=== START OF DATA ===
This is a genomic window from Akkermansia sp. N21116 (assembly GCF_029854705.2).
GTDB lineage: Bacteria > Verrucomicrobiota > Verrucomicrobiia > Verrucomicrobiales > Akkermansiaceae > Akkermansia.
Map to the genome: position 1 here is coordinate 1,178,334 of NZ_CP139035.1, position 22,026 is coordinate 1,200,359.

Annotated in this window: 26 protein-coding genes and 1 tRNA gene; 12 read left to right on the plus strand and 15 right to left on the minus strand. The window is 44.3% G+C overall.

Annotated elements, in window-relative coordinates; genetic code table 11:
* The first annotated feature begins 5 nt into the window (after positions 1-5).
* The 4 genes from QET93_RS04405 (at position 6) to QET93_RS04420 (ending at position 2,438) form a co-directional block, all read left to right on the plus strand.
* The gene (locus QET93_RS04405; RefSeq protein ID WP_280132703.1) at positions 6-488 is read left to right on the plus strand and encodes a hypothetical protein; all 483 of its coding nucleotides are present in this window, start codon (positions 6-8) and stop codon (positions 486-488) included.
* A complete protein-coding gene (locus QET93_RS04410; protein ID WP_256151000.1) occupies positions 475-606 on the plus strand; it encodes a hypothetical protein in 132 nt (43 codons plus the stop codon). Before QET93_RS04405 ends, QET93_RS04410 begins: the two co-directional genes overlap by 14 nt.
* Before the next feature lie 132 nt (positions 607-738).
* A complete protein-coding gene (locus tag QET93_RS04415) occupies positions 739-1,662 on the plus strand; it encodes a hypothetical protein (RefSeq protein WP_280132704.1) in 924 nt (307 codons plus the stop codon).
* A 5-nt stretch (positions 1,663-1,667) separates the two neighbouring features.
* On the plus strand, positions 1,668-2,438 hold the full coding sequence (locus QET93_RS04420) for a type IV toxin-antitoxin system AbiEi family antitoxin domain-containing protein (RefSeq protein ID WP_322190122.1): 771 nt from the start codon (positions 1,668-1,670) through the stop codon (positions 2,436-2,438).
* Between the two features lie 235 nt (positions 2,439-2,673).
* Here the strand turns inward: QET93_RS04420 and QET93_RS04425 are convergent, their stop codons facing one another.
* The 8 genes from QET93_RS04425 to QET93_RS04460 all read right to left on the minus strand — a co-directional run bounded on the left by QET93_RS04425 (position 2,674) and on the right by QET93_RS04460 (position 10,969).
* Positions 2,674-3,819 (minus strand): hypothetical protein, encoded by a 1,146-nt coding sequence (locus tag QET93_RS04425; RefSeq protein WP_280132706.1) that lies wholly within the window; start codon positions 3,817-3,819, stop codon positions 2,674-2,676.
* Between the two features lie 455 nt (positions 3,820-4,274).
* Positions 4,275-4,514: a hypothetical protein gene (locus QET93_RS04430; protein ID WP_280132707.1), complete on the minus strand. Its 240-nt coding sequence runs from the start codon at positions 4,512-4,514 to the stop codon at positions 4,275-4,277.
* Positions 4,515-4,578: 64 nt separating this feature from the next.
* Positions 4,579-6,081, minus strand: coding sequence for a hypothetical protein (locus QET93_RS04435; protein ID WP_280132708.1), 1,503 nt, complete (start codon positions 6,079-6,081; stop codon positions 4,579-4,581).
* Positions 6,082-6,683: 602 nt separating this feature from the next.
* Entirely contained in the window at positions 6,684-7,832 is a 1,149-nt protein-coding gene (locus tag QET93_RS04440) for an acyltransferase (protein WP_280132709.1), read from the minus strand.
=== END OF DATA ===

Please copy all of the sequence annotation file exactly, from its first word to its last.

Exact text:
This is a genomic window from Akkermansia sp. N21116 (assembly GCF_029854705.2).
GTDB lineage: Bacteria > Verrucomicrobiota > Verrucomicrobiia > Verrucomicrobiales > Akkermansiaceae > Akkermansia.
Map to the genome: position 1 here is coordinate 1,178,334 of NZ_CP139035.1, position 22,026 is coordinate 1,200,359.

Annotated in this window: 26 protein-coding genes and 1 tRNA gene; 12 read left to right on the plus strand and 15 right to left on the minus strand. The window is 44.3% G+C overall.

Annotated elements, in window-relative coordinates; genetic code table 11:
* The first annotated feature begins 5 nt into the window (after positions 1-5).
* The 4 genes from QET93_RS04405 (at position 6) to QET93_RS04420 (ending at position 2,438) form a co-directional block, all read left to right on the plus strand.
* The gene (locus QET93_RS04405; RefSeq protein ID WP_280132703.1) at positions 6-488 is read left to right on the plus strand and encodes a hypothetical protein; all 483 of its coding nucleotides are present in this window, start codon (positions 6-8) and stop codon (positions 486-488) included.
* A complete protein-coding gene (locus QET93_RS04410; protein ID WP_256151000.1) occupies positions 475-606 on the plus strand; it encodes a hypothetical protein in 132 nt (43 codons plus the stop codon). Before QET93_RS04405 ends, QET93_RS04410 begins: the two co-directional genes overlap by 14 nt.
* Before the next feature lie 132 nt (positions 607-738).
* A complete protein-coding gene (locus tag QET93_RS04415) occupies positions 739-1,662 on the plus strand; it encodes a hypothetical protein (RefSeq protein WP_280132704.1) in 924 nt (307 codons plus the stop codon).
* A 5-nt stretch (positions 1,663-1,667) separates the two neighbouring features.
* On the plus strand, positions 1,668-2,438 hold the full coding sequence (locus QET93_RS04420) for a type IV toxin-antitoxin system AbiEi family antitoxin domain-containing protein (RefSeq protein ID WP_322190122.1): 771 nt from the start codon (positions 1,668-1,670) through the stop codon (positions 2,436-2,438).
* Between the two features lie 235 nt (positions 2,439-2,673).
* Here the strand turns inward: QET93_RS04420 and QET93_RS04425 are convergent, their stop codons facing one another.
* The 8 genes from QET93_RS04425 to QET93_RS04460 all read right to left on the minus strand — a co-directional run bounded on the left by QET93_RS04425 (position 2,674) and on the right by QET93_RS04460 (position 10,969).
* Positions 2,674-3,819 (minus strand): hypothetical protein, encoded by a 1,146-nt coding sequence (locus tag QET93_RS04425; RefSeq protein WP_280132706.1) that lies wholly within the window; start codon positions 3,817-3,819, stop codon positions 2,674-2,676.
* Between the two features lie 455 nt (positions 3,820-4,274).
* Positions 4,275-4,514: a hypothetical protein gene (locus QET93_RS04430; protein ID WP_280132707.1), complete on the minus strand. Its 240-nt coding sequence runs from the start codon at positions 4,512-4,514 to the stop codon at positions 4,275-4,277.
* Positions 4,515-4,578: 64 nt separating this feature from the next.
* Positions 4,579-6,081, minus strand: coding sequence for a hypothetical protein (locus QET93_RS04435; protein ID WP_280132708.1), 1,503 nt, complete (start codon positions 6,079-6,081; stop codon positions 4,579-4,581).
* Positions 6,082-6,683: 602 nt separating this feature from the next.
* Entirely contained in the window at positions 6,684-7,832 is a 1,149-nt protein-coding gene (locus tag QET93_RS04440) for an acyltransferase (protein WP_280132709.1), read from the minus strand.